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Excessive social media use akin to drug addiction: Study

Press Trust of India  |  Washington 

Scientists have found a connection between excessive use and impaired risky decision-making, which is commonly deficient in substance

"Around one-third of humans on the planet are using social media, and some of these people are displaying maladaptive, excessive use of these sites," said Dar Meshi, an at (MSU) in the US.

"Our findings will hopefully motivate the field to take overuse seriously," Meshi said.

The findings, published in the Journal of Behavior Addictions, are the first to examine the relationship between use and risky capabilities.

"Decision making is oftentimes compromised in individuals with substance use disorders. They sometimes fail to learn from their mistakes and continue down a path of negative outcomes," Meshi said.

"But no one previously looked at this behaviour as it relates to excessive social media users, so we investigated this possible parallel between and substance abusers.

"While we didn't test for the cause of poor decision-making, we tested for its correlation with problematic social media use," he said.

Researchers had 71 participants take a survey that measured their psychological dependence on Facebook, similar to

Questions on the survey asked about users' preoccupation with the platform, their feelings when unable to use it, attempts to quit and the impact that has had on their job or studies.

The researchers then had the participants do the Iowa Gambling Task, a common exercise used by psychologists to measure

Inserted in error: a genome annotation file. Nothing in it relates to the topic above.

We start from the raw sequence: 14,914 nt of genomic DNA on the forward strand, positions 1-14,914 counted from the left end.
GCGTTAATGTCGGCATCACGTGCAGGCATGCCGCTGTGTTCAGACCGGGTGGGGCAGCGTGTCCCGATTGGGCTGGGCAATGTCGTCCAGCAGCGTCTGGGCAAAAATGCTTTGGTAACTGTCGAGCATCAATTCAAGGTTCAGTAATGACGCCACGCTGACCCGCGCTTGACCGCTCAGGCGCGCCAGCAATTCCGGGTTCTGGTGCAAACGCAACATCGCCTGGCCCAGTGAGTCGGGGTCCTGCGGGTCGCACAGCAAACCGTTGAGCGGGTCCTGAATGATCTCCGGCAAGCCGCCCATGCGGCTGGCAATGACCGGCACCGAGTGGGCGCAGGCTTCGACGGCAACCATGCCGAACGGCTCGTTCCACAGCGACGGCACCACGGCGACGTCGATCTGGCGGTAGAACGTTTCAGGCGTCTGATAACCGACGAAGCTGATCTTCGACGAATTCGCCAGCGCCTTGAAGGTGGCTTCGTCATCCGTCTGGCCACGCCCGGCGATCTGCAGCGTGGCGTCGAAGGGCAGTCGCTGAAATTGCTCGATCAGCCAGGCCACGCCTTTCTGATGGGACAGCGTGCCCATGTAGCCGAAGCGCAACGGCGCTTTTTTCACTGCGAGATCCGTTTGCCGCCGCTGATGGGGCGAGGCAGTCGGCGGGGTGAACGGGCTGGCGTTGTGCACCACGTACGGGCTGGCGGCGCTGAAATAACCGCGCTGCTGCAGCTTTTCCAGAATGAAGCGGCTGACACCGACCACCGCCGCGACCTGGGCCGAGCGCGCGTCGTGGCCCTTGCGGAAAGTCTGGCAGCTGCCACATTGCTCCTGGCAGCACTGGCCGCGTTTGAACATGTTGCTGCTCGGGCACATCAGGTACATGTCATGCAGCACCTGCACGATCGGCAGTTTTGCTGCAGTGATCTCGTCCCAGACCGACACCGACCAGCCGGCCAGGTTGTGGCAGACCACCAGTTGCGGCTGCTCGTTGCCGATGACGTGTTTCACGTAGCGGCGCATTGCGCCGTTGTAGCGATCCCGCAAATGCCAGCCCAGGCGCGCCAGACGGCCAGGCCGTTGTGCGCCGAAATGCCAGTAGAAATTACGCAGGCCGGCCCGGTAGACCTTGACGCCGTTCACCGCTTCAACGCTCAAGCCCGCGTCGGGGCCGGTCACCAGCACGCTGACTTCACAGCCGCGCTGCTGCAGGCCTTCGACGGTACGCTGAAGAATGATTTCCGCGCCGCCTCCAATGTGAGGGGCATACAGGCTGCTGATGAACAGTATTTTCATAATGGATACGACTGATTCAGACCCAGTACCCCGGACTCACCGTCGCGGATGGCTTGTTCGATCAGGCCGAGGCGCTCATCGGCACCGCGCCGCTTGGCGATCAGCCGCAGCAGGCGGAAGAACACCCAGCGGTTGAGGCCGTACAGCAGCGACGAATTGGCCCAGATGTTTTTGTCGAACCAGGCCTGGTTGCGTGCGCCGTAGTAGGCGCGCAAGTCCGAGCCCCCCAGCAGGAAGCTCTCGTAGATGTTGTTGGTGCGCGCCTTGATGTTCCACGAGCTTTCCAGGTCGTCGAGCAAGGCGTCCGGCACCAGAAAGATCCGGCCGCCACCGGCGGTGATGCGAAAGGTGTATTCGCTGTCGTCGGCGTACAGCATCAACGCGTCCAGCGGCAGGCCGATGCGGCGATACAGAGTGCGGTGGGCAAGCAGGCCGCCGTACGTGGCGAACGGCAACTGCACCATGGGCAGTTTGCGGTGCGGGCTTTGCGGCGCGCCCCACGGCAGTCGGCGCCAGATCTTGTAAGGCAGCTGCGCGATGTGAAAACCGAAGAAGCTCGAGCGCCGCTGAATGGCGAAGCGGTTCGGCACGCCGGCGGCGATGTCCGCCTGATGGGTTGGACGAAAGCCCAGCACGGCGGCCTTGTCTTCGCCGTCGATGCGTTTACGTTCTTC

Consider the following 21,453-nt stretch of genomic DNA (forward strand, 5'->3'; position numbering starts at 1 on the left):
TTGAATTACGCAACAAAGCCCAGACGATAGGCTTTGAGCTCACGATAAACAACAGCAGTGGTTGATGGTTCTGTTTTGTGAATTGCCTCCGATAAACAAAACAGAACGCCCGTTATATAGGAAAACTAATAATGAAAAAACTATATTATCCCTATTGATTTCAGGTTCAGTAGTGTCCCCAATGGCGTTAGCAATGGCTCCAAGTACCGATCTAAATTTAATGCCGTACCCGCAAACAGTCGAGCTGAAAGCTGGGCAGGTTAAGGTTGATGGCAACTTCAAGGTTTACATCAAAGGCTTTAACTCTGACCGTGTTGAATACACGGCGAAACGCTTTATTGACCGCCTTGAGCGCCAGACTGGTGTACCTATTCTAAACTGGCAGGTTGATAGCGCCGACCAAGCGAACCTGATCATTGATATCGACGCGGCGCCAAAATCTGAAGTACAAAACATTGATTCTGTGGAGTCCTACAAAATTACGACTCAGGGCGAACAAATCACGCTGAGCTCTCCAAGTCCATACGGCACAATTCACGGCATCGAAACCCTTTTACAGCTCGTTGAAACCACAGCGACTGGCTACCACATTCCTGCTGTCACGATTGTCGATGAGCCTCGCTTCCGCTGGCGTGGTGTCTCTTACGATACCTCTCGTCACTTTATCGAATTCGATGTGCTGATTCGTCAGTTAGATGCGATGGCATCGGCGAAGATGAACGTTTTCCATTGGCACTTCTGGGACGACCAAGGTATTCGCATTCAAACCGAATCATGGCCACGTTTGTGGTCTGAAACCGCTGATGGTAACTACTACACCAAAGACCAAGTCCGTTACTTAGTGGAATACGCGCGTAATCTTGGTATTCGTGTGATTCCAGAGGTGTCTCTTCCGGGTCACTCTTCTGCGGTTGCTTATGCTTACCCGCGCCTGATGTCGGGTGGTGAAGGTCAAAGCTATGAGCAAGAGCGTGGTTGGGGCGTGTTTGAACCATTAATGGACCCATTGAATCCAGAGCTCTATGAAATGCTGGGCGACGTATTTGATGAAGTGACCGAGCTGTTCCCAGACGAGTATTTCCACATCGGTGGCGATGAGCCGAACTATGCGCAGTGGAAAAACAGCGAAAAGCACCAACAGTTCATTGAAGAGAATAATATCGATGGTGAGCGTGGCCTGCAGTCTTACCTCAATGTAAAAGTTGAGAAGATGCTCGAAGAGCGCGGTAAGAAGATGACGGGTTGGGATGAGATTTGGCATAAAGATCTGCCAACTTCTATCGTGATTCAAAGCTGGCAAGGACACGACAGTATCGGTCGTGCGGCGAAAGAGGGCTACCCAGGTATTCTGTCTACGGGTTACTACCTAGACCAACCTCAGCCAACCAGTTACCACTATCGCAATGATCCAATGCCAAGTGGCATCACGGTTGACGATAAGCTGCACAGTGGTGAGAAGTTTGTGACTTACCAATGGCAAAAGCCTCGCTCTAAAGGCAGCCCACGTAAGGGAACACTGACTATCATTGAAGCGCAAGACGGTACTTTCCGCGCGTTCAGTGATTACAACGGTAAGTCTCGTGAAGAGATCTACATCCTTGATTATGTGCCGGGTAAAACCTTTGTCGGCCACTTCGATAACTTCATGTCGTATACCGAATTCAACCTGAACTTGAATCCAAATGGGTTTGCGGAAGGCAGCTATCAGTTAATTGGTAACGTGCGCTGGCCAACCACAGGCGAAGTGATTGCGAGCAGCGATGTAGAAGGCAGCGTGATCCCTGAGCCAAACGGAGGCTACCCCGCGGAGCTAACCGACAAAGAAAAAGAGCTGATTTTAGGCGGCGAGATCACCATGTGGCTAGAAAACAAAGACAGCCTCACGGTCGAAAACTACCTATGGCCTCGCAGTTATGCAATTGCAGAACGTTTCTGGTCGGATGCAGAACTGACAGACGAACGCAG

To successfully complete the task, users identify outcome patterns in decks of cards to choose the best possible deck.

The researchers found that by the end of the gambling task, the worse people performed by choosing from bad decks, the more excessive their

The better they did in the task, the less their social media use. This result is complementary to results with substance abusers.

People who abuse opioids, cocaine, methamphetamine, among others -- have similar outcomes on the Iowa Gambling Task, thus showing the same deficiency in

"With so many people around the world using social media, it's critical for us to understand its use," Meshi said.

"I believe that social media has tremendous benefits for individuals, but there's also a dark side when people can't pull themselves away. We need to better understand this drive so we can determine if should be considered an addiction," he said.

(This story has not been edited by Business Standard staff and is auto-generated from a syndicated feed.)

First Published: Thu, January 10 2019. 18:10 IST
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